Benefit planned for Aria Rose Gregory

| January 19, 2016
Aria Rose

Aria Rose

COSHOCTON – A benefit dinner and auction for Aria Rose will be held Friday, Jan. 29 at The Moose Family Center. Serving begins at 5:30 p.m. The auction will follow and music will be provided.

Aria is the daughter of Dustin and Tiffany Gregory, the granddaughter of Brian and Amy Reiss and niece of Brianne and Molly Reiss. She was born with a rare genetic condition called Tuberous Sclerosis Complex which causes benign tumors to grow throughout her body. Aria has multiple tumors in her brain, causing her to have severe seizures.

Tiffany will never forget the day their daughter was born.

“It was one of the happiest and scariest days of our lives,” she said. “I went to my OB for a routine check-up that quickly turned into an emergency c-section. They couldn’t trace her heartbeat. Aria had an arrhythmia and a murmur in her heart and ended up bouncing into the world three weeks early. We were overjoyed to meet our beautiful girl and amazed at how much she looked just like her big brother. Little did we know, our whole world was about to turn upside down.”

Aria’s seizures began at 6 weeks old and in the last 24 months she has failed more than 16 seizure medications and treatments.

“Her seizures continue to worsen and each time a new ‘type’ of seizure develops, it is more devastating than the last,” Tiffany said. “She has been in physical and occupational therapy with Help Me Grow since she was 6 weeks old, learning and relearning how to utilize the skills the seizures steal from her. She learned how to roll over four times, how to sit up twice, it took months for her to learn to crawl correctly and, at 24 months, walking is still a work in progress. No matter the obstacles Aria has faced, she has always met them with a smile. She is the sweetest, happiest baby and brings so much joy into our lives. She can’t talk yet, but by her smiles and giggles, we know she knows that we adore her and we know she loves us with all her heart.”

The family almost lost Aria five months ago when her brain started convulsing with generalized (or tonic clonic) seizures.

“Her diaphragm seized up during these seizures not allowing her to breathe; she turned purple and then blue,” Tiffany said. “It took multiple rounds of rescue medication to stop her seizing. She was life-flighted to Cincinnati Children’s Hospital where she could be treated by her neurology team. She was in stable condition when we left, so I told Dustin to stay home with our son (who was undergoing breathing treatments for his asthma) and I would go with Aria. We would be in constant contact, but both of our children needed their parents, so we had to split up. I will never forget the night of Sept. 1, 2015 as long as I live. Around 3 p.m., we arrived at Cincinnati Children’s Hospital PEMU and were hooked up to a Video EEG to monitor Aria’s brain waves. At 5 p.m., the seizures started and they wouldn’t stop. Numerous rescue meds were given; she just kept seizing and her stats were dropping fast. The nurse turned to me with a look of panic in her eyes and said, ‘Tiffany, you need to call your husband and tell him to get here…just in case he wants to say goodbye.’ Those words still haunt my dreams. Thank God above, they were able to stop the seizures that night. They put her on a new med that finally seems to help keep that particularly evil seizure at bay. But we have lived every day since then, holding our breath, waiting.”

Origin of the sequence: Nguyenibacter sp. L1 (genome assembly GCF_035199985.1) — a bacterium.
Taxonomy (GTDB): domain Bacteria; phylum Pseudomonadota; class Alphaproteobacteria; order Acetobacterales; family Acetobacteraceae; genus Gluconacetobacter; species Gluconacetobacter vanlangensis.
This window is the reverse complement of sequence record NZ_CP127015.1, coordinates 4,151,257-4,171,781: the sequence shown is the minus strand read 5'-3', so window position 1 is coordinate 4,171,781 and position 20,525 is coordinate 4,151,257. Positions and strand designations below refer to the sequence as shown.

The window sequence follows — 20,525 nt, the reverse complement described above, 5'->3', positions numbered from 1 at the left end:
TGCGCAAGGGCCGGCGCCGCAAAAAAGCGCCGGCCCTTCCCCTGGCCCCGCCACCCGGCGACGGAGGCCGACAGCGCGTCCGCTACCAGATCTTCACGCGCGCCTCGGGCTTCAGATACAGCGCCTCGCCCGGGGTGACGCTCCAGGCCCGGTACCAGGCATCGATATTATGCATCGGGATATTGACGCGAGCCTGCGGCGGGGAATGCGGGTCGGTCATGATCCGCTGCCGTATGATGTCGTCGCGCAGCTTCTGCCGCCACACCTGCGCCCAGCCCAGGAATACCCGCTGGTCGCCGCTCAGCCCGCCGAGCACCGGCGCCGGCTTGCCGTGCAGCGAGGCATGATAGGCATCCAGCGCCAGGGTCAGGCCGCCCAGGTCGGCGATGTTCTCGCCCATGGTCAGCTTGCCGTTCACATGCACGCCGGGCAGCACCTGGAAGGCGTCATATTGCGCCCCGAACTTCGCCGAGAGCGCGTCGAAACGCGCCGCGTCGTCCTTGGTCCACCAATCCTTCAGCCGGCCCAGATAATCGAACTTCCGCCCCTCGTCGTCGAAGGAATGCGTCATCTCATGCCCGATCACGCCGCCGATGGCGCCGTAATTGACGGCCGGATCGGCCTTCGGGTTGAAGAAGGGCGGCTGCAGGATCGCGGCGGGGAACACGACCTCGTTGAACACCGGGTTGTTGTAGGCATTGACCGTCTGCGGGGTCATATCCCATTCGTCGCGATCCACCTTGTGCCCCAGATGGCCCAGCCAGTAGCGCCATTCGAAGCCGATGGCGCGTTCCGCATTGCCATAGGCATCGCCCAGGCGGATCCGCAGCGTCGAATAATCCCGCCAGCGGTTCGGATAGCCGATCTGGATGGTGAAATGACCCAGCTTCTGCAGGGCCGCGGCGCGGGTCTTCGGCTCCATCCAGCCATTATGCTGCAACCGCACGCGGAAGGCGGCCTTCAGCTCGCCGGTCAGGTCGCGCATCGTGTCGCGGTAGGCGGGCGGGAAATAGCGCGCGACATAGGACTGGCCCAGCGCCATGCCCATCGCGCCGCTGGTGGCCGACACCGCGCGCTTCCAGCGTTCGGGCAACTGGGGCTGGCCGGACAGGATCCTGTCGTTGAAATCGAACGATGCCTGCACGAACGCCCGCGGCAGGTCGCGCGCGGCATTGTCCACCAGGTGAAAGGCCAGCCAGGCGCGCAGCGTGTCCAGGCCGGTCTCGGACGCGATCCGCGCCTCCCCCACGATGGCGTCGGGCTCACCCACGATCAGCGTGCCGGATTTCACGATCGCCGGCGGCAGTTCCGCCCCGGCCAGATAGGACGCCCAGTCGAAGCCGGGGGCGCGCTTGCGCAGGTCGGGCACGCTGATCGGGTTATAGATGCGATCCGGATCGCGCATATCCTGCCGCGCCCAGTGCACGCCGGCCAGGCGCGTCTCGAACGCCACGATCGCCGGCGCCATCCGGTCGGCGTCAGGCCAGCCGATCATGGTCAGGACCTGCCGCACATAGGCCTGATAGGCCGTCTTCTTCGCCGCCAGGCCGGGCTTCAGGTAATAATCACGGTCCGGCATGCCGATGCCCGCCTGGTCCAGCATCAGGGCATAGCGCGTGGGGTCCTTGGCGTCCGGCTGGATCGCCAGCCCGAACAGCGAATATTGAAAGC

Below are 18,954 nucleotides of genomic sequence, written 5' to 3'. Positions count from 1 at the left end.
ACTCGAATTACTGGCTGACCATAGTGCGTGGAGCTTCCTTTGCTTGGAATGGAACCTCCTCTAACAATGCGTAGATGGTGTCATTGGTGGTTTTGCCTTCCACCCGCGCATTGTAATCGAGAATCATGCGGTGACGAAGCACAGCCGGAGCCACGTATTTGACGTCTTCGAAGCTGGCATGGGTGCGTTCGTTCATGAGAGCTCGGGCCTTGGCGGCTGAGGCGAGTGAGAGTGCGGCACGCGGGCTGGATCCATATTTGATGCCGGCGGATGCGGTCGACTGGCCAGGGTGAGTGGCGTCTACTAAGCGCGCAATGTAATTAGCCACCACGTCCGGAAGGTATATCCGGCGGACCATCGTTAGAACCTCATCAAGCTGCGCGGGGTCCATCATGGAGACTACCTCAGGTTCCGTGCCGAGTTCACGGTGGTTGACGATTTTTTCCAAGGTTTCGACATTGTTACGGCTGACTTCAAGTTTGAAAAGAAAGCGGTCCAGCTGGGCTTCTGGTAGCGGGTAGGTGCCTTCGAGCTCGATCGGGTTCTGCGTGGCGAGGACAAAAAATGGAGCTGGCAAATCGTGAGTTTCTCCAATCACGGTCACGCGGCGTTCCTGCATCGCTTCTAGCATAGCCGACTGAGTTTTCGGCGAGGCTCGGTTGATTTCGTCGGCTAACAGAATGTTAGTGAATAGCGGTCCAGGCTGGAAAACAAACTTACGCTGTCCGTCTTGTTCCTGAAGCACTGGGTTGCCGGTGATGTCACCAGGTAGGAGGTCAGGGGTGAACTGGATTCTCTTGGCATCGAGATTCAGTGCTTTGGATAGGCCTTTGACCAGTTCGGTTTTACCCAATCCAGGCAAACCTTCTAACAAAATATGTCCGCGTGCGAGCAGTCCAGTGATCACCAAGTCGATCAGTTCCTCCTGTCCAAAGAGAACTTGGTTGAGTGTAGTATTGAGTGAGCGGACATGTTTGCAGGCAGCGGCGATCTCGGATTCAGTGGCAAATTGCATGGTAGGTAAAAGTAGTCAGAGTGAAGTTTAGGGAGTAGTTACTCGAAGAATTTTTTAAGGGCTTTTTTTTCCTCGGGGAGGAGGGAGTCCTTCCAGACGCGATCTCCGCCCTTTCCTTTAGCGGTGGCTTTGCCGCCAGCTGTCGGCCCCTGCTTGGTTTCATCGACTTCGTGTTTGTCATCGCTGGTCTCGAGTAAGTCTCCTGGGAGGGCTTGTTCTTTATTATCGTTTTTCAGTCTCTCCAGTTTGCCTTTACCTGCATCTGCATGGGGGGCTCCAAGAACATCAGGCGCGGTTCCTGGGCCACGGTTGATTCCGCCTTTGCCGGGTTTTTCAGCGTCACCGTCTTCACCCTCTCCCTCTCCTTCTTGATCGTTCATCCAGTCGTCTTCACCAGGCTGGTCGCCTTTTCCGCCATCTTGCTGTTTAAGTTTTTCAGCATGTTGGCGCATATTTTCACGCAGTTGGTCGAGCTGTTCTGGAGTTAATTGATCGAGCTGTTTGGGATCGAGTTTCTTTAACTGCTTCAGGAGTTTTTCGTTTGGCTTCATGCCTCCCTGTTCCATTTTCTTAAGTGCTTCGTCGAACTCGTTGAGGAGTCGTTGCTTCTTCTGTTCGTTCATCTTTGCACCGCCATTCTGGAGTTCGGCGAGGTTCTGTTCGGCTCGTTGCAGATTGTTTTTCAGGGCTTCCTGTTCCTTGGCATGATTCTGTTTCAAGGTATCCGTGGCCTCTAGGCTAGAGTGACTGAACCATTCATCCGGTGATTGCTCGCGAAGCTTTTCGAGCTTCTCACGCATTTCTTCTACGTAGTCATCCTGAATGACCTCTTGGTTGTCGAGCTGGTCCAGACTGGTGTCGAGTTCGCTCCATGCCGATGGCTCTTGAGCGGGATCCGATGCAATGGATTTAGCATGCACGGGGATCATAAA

After that the family started exploring the option of brain surgery for Aria. No surgeon would touch her case until it reached Dr. Devinsky and Dr. Weiner at the NYU Epilepsy Center.

“It took months to gather all of the information they needed from various sources and every new seizure required more information for them to review, but finally we heard the words we have been longing to hear, ‘We think we can help her.’”

Aria and her parents will be in New York for an extended period of time as she undergoes several brain surgeries throughout the course of the next year. All proceeds from the Jan. 29 dinner and auction will benefit Aria on her journey.

To donate items to the auction contact Amy at 740-502-4715 or Molly at 740-291-2466. Monetary donation also can be sent to: Aria Gregory Benefit Fund, c/o Baltic State Bank, 101 E. Main St., Baltic, OH 43804. A wide variety of items already are lined up for people to bid on at the auction including: Overnight hotel stays, Columbus Blue Jacket tickets, a craft brewery tour, show tickets, a stone fire pit, Ohio State Buckeyes black out jerseys, a photography session, a drone, and much more.

For more information, visit Aria Rose Benefit Dinner and Auction on Facebook.

Category: People & Places

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Article contributed to The Beacon.

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